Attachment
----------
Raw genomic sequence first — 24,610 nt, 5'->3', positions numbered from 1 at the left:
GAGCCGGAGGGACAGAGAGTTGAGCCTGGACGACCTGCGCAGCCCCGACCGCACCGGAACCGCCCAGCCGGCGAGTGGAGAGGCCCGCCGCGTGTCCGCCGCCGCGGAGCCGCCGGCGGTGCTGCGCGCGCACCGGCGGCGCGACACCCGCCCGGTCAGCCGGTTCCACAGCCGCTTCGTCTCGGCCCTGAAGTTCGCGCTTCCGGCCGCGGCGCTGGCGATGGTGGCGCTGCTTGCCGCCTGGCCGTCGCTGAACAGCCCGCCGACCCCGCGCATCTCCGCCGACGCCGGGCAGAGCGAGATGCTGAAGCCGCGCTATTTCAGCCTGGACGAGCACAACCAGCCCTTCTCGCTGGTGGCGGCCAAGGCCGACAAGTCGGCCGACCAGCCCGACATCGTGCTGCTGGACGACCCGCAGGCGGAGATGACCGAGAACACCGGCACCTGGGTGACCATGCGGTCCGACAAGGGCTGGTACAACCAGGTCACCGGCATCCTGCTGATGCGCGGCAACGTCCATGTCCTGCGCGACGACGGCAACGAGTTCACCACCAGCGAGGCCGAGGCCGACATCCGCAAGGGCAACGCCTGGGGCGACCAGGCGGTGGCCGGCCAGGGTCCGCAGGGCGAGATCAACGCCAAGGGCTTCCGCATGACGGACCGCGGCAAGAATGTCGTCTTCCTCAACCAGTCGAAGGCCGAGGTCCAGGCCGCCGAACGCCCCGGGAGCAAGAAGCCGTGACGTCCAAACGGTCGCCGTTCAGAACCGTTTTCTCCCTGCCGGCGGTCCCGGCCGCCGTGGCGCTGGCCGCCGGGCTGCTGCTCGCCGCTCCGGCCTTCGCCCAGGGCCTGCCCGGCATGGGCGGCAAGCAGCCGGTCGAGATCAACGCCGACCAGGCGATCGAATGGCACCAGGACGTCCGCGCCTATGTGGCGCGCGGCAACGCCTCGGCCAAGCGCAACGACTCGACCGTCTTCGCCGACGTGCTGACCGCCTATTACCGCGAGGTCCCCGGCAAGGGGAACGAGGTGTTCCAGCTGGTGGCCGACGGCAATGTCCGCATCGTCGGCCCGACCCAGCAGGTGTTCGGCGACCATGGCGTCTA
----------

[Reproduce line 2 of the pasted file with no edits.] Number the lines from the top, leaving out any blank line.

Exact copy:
GAGCCGGAGGGACAGAGAGTTGAGCCTGGACGACCTGCGCAGCCCCGACCGCACCGGAACCGCCCAGCCGGCGAGTGGAGAGGCCCGCCGCGTGTCCGCCGCCGCGGAGCCGCCGGCGGTGCTGCGCGCGCACCGGCGGCGCGACACCCGCCCGGTCAGCCGGTTCCACAGCCGCTTCGTCTCGGCCCTGAAGTTCGCGCTTCCGGCCGCGGCGCTGGCGATGGTGGCGCTGCTTGCCGCCTGGCCGTCGCTGAACAGCCCGCCGACCCCGCGCATCTCCGCCGACGCCGGGCAGAGCGAGATGCTGAAGCCGCGCTATTTCAGCCTGGACGAGCACAACCAGCCCTTCTCGCTGGTGGCGGCCAAGGCCGACAAGTCGGCCGACCAGCCCGACATCGTGCTGCTGGACGACCCGCAGGCGGAGATGACCGAGAACACCGGCACCTGGGTGACCATGCGGTCCGACAAGGGCTGGTACAACCAGGTCACCGGCATCCTGCTGATGCGCGGCAACGTCCATGTCCTGCGCGACGACGGCAACGAGTTCACCACCAGCGAGGCCGAGGCCGACATCCGCAAGGGCAACGCCTGGGGCGACCAGGCGGTGGCCGGCCAGGGTCCGCAGGGCGAGATCAACGCCAAGGGCTTCCGCATGACGGACCGCGGCAAGAATGTCGTCTTCCTCAACCAGTCGAAGGCCGAGGTCCAGGCCGCCGAACGCCCCGGGAGCAAGAAGCCGTGACGTCCAAACGGTCGCCGTTCAGAACCGTTTTCTCCCTGCCGGCGGTCCCGGCCGCCGTGGCGCTGGCCGCCGGGCTGCTGCTCGCCGCTCCGGCCTTCGCCCAGGGCCTGCCCGGCATGGGCGGCAAGCAGCCGGTCGAGATCAACGCCGACCAGGCGATCGAATGGCACCAGGACGTCCGCGCCTATGTGGCGCGCGGCAACGCCTCGGCCAAGCGCAACGACTCGACCGTCTTCGCCGACGTGCTGACCGCCTATTACCGCGAGGTCCCCGGCAAGGGGAACGAGGTGTTCCAGCTGGTGGCCGACGGCAATGTCCGCATCGTCGGCCCGACCCAGCAGGTGTTCGGCGACCATGGCGTCTA